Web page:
It’s over 10 years since Spain were expelled from the Women’s Six Nations. And they are tired of waiting.
The weekend of the 17th/18th March 2006 saw the final round of that year’s Women’s Six Nations. The fifth since it had been expanded in 2002, when Ireland re-joined the tournament, that weekend opened with an historic first win for Wales over France in Pontypridd, taking Wales from sixth in 2005 to a best-ever second place.
At the same time on that Saturday, England beat Ireland at Old Albanians in Hertfordshire to win their first title, and Grand Slam, for three years – a perfect start to a year that would include the World Cup in Canada.
The only thing that remained in question was the Wooden Spoon, and that was decided the following day when Scotland narrowly edged Spain 16-12 in Madrid. The teams left the field at La Ciudad Universitaria, and Spain’s seven years in the tournament came to an end.
That wooden spoon, and the 175 points Spain conceded in their five games that year perhaps colours how they are remembered, giving the impression that they lost their place in the championship due to their performance. Yet it was unrepresentative of their record. Two years before they had been third, winning three of their five games. They had also finished third in 2000 and 2001, and fourth in 2002 and 2005. Their record for the period was, in fact, significantly better than that of both Ireland and Wales, winning nearly a third of their games.
In fact, Spain’s departure from the Six Nations was nothing whatsoever to do with their team at all. Instead they were replaced in 2007 by Italy – a team they had not lost to for nearly 12 years – because the Six Nations Committee said that Italy played in the men’s tournaments, not Spain, so Italy must also play in the women’s competition.
To say that this astonishingly unjust decision has rankled with the Spanish ever since would be something of an understatement. Ever since March 2006 Spain have been trying to get back into the Six Nations, but – despite being ranked in the top six teams in Europe for some years – the organisers of this “private competition” (as the Spanish invariably describe it) have shown no interest. In the end, regardless of the justice of Spain’s case, the six nations inside the tournament have shown an understandable lack of enthusiasm in risking replacing them in rugby exile.
After Spain was again rebuffed this winter, despite qualifying for the World Cup ahead of Scotland, it appears that they decided to take their fate into their own hands. Accounts suggest that discussions with World Rugby and Rugby Europe were launched (and are ongoing) with the Spanish demanding first that the “private competition” no longer be given so many automatic spots in the World Cup, and that women’s competition for Spain and other exiled European teams be launched.
Patricia Garcia and Spanish coach Jose Antonio Barrio (“Yunque”) have both appeared on Spanish radio discussing a possible Four Nations tournament. At the start of June Patricia pointed out that “countries like Netherlands, Germany and Russia had been developing their rugby in the last few years”.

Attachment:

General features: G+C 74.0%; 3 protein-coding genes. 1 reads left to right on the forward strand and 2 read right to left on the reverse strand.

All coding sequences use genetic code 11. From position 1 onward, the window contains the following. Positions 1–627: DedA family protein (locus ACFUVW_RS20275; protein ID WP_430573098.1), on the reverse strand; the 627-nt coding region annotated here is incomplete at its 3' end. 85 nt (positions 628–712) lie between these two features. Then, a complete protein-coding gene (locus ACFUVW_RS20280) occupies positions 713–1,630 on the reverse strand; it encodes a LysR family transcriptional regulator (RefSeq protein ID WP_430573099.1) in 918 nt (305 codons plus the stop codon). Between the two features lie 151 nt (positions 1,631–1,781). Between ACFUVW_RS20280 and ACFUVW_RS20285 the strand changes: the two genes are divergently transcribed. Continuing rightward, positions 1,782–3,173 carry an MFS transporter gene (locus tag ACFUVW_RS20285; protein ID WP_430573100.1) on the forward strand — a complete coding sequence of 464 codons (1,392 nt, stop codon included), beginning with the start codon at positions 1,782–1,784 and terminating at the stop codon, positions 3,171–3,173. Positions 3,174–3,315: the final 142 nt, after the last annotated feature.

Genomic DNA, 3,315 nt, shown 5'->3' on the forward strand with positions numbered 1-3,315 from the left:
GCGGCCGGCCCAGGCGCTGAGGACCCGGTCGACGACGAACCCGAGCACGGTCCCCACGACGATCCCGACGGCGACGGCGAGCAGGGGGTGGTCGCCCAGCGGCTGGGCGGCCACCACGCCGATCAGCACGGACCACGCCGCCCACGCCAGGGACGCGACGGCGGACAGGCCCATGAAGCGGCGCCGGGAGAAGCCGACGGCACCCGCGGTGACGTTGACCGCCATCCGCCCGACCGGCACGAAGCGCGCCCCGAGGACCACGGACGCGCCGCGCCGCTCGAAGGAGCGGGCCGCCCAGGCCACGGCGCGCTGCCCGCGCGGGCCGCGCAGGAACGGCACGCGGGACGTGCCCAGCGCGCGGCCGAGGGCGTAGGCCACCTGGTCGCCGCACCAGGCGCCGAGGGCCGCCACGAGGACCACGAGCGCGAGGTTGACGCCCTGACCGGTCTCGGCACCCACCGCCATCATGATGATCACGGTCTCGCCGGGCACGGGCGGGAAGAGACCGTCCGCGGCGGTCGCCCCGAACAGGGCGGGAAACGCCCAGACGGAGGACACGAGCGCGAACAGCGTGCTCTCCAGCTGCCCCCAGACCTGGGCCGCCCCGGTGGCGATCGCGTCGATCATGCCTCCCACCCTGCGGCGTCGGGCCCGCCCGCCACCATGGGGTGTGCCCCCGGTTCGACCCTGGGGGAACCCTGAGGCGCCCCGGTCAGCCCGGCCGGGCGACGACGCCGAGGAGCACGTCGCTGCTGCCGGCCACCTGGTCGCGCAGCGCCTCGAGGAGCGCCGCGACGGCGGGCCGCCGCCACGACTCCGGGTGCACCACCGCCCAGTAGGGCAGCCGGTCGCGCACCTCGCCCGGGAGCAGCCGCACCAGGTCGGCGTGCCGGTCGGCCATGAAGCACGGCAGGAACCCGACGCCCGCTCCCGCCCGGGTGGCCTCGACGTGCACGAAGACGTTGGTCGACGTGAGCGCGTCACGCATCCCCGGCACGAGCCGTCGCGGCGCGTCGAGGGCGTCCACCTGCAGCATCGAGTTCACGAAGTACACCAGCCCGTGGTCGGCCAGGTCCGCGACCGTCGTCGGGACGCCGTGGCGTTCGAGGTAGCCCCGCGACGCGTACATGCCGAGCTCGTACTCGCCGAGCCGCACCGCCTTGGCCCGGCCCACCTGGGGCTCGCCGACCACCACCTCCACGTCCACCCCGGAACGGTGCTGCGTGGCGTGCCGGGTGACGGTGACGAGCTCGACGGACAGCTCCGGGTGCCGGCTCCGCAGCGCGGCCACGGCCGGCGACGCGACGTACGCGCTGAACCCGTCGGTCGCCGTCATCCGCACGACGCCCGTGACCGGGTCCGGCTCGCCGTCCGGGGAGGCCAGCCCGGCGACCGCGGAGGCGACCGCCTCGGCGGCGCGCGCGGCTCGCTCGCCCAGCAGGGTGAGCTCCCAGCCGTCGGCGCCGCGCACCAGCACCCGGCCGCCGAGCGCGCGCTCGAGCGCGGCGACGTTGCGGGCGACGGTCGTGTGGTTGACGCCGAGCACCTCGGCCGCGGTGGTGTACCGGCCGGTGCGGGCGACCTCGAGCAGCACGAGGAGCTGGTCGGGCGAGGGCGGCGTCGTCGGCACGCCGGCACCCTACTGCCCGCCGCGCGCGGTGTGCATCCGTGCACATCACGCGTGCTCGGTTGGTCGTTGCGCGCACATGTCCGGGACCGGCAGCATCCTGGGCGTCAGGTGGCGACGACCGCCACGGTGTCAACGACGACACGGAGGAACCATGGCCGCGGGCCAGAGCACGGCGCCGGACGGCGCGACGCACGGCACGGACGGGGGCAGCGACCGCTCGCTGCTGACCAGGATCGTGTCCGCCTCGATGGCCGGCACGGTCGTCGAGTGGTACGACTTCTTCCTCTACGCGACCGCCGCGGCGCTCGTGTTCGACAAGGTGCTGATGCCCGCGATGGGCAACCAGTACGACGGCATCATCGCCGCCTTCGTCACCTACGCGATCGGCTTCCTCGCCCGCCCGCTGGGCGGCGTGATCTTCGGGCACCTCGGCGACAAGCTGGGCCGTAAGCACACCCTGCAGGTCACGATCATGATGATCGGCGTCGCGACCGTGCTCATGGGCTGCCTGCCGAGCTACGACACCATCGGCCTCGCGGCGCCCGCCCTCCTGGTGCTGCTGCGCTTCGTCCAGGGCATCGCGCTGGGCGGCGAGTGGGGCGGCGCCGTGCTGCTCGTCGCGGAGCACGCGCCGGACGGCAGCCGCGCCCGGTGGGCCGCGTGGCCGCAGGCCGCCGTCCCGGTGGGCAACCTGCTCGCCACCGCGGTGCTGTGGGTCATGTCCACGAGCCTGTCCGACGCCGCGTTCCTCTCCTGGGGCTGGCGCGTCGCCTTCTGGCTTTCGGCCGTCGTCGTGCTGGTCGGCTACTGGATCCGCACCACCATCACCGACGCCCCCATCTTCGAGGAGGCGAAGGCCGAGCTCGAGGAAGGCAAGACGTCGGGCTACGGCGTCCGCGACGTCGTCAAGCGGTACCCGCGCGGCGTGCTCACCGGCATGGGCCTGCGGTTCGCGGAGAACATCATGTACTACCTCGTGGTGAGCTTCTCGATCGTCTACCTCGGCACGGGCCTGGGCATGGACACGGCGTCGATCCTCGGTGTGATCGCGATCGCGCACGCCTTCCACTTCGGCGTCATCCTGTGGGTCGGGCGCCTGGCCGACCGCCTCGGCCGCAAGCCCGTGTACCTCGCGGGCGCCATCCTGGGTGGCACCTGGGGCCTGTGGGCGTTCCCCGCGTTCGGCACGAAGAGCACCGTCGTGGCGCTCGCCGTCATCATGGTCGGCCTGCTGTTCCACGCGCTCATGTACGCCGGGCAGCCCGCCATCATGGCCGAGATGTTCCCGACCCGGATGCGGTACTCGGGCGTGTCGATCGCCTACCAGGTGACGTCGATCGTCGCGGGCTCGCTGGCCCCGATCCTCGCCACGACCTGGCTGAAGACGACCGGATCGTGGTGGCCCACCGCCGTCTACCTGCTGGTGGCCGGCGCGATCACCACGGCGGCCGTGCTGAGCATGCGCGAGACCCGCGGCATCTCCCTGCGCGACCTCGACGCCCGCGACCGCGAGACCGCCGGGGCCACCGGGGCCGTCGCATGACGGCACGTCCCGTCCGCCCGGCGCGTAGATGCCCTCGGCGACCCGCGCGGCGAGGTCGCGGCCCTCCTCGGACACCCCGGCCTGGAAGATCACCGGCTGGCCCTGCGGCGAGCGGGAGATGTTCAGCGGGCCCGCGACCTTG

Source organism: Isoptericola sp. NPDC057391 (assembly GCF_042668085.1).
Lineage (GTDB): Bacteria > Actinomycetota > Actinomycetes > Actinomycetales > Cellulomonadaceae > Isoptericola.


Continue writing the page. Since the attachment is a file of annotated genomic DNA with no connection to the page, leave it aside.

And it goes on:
“If Spain that we cannot achieve a place in the 6 Nations”, Patricia continued, “hopefully we will have a B competition that will develop European international 15s rugby more than the some of the recent low level European XV Trophy competitions. And of course, such a Four Nations should be open to countries that can beat the bottom team, so that they are encouraged to work hard to for the opportunity to play on the Four Nations every year”.
A couple of weeks later things seem to had moved forward and “Yunque” spoke with even greater confidence about a tournament that would include Spain, Germany, Netherlands and Sweden, and which would be expanded to include some Six Nations teams in World Cup qualification years with “multiple” World Cup spots available.
Now the draft budget for the FER (Spanish Rugby Federation) for next year has emerged – and it includes €105,000 set aside for three games in the Four Nations (plus a further €45,000 for a game in Scotland).
The dates for these games will be:
- Scotland v Spain (Glasgow): 21st January
- Spain v 4 Nations team 1: 4th February
- 4 Nations team 2 v Spain: 25th February
- Spain v 4 Nations team 3: 11th March
However there is one problem that the Spanish budget documents and radio interviews do not cover - climate. Who these Four Nations teams would be is not confirmed, but if there are the teams “Yunque” suggested it would present some challenges as rugby in both Sweden and Germany will have closed down for the winter – indeed it is highly unlikely that Sweden (average daytime temperature below zero) could host any international rugby in February and March,. What is more, if there was promotion and relegation as Patricia Garcia suggests then there would similar problems for all of the likely teams - Switzerland, Czech Republic, Finland and Russia - all of whom are not notable for mild winters.
But, just when this seemed to be the way forward we learn that will now be a men’s U20 Eight Nations, involving the current Six plus Georgia and Romaia with the teams divided into two pools of four teams, presumably followed by a couple of rounds of play-off games. Would this be a pattern for an expanded 6N?